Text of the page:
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[The Republican party throwing Seward overboard] From the collection of the New York Public Library

freedom which hardly so many men, even in this free State, dared to utter in their own homes twenty years ago. While the Government of the United States, under the conduct of the Democratic party, has been all that time surrendering one plain and castle after another to slavery, the people of the United States have been no less steadily and perseveringly gathering together the forces with which to recover back again all the fields and all the castles which have been lost, and to confound and overthrow, by one decisive blow, the betrayers of the Constitution and freedom forever.

The question of constructing a railroad to the Pacific Ocean exclusively through the Northern States came up during the next session of Congress, and, in opposing this project as a sectional one, Senator Alfred Iverson [Ga.] on January 6, 1859, referred to the "irrepressible conflict" between the North and South as certain to lead to the dissolution of the Union and the formation of a Southern Confederacy.



Speaking of the Union, sir, I take occasion to say that there is another reason connected with it which makes me object to any bill, the provisions of which will secure the Government aid in the construction of a railroad to the Pacific, exclusively confined to the Northern States. Sir, I believe that the time will come when the slave States will be compelled, in vindication of their rights, interests, and honor, to separate from the free States, and erect an independent confederacy; and I am not sure, sir, that the time is not near at hand when that event will occur. At all events, I am satisfied that one of two things is inevitable; either that the slave States must surrender their peculiar institutions or separate from the North. I do not intend, on this occasion, to enter into an elaborate or prolonged discussion of this proposition. I content myself with expressing my firm belief and a brief allusion to the foundation of that opinion. It is unnecessary to look back to the commencement of the anti-slavery agitation in the Northern States and to trace its regular and rapid growth to its present monstrous proportions.

I remember twenty-five years ago, when petitions were first

presented to Congress for the abolition of slavery in the District of Columbia; it was the beginning of the agitation and was limited to a few deluded religious fanatics among the men and some of the weaker sex of the New England States. It nevertheless aroused the fears and excited the angry feelings of many of the Southern people; it produced much discussion in Congress and among the newspaper press of the Southern States. Many expressed their belief that it was the beginning of a storm which was to sweep over the free States, carrying everything before it; but they were met with the siren song which the distinguished Senator from South Carolina [James H. Hammond] has recently so eloquently poured forth, "there is no danger; slavery is too strong to be overturned; let the sound, conservative mind and heart of the North be appealed to, and all will be right; our friends there will protect us." Behold the result in the late elections! With the bold, undisguised declaration of hostility to slavery at the South, as enunciated by the great leader of its enemes at Rochester, with his loudsounding pronunciamento of "down with the accursed thing"; with the bloody flag of anti-slavery unfurled, and "war to the knife" written upon its folds, there is not at this day a majority of true, conservative friends of the rights of the South in a single free State of this Union this side of the Rocky Mountains. The demon of abolition, in his most hideous shape, has covered them all over with the footprints of his onward and remorseless march to power.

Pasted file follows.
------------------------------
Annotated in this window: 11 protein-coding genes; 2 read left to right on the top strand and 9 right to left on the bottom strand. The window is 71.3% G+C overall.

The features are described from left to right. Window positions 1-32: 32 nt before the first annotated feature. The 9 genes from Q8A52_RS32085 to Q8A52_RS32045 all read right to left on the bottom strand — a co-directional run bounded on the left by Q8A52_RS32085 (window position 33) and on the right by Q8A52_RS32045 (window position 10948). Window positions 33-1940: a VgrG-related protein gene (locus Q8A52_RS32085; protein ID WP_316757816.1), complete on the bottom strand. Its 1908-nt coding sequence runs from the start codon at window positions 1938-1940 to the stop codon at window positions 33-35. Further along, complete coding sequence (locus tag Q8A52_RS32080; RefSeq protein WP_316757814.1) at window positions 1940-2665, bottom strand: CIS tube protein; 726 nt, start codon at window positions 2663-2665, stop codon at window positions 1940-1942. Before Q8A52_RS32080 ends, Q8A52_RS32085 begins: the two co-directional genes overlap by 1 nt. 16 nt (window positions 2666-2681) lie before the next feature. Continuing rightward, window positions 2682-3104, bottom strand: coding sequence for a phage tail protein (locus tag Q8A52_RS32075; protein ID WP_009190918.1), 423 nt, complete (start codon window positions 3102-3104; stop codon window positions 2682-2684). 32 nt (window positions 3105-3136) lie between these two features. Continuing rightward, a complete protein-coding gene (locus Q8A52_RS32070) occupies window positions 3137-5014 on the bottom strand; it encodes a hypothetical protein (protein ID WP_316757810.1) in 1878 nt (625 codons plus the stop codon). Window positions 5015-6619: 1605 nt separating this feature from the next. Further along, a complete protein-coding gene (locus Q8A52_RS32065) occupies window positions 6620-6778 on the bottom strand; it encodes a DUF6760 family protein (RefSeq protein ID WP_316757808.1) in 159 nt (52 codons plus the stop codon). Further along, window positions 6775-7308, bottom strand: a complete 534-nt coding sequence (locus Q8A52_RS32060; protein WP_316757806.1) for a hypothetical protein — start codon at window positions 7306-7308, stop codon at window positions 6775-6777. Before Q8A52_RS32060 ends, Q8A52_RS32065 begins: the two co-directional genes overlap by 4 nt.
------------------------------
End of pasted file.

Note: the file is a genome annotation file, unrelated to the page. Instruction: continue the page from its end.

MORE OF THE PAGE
Sir, he knows but little of the workings of human nature who supposes that the spirit of anti-slavery fanaticism which now pervades the Northern heart will stop short of its favorite and final end and aim-the universal emancipation of slavery in the United States by the operation and action of the Federal Government. When Mr. Wilberforce began the agitation of his scheme of emancipation in the British West India Islands there was not a corporal's guard in both Houses of the British Parliament who sympathized with him or approved the movement; and yet, in less than a quarter of a century, all England became abolitionized, and perpetrated, by a decree in Parliament, one of the most arbitrary and outrageous violations of private rights which was ever inflicted by despotic power upon peaceful and loyal subjects. And so it will be in this country. The same spirit which brought about emancipation in the British islands will produce it here whenever the power is obtained to pass and to enforce its decrees. When the present Republican party, or its legitimate successors in some other name, shall get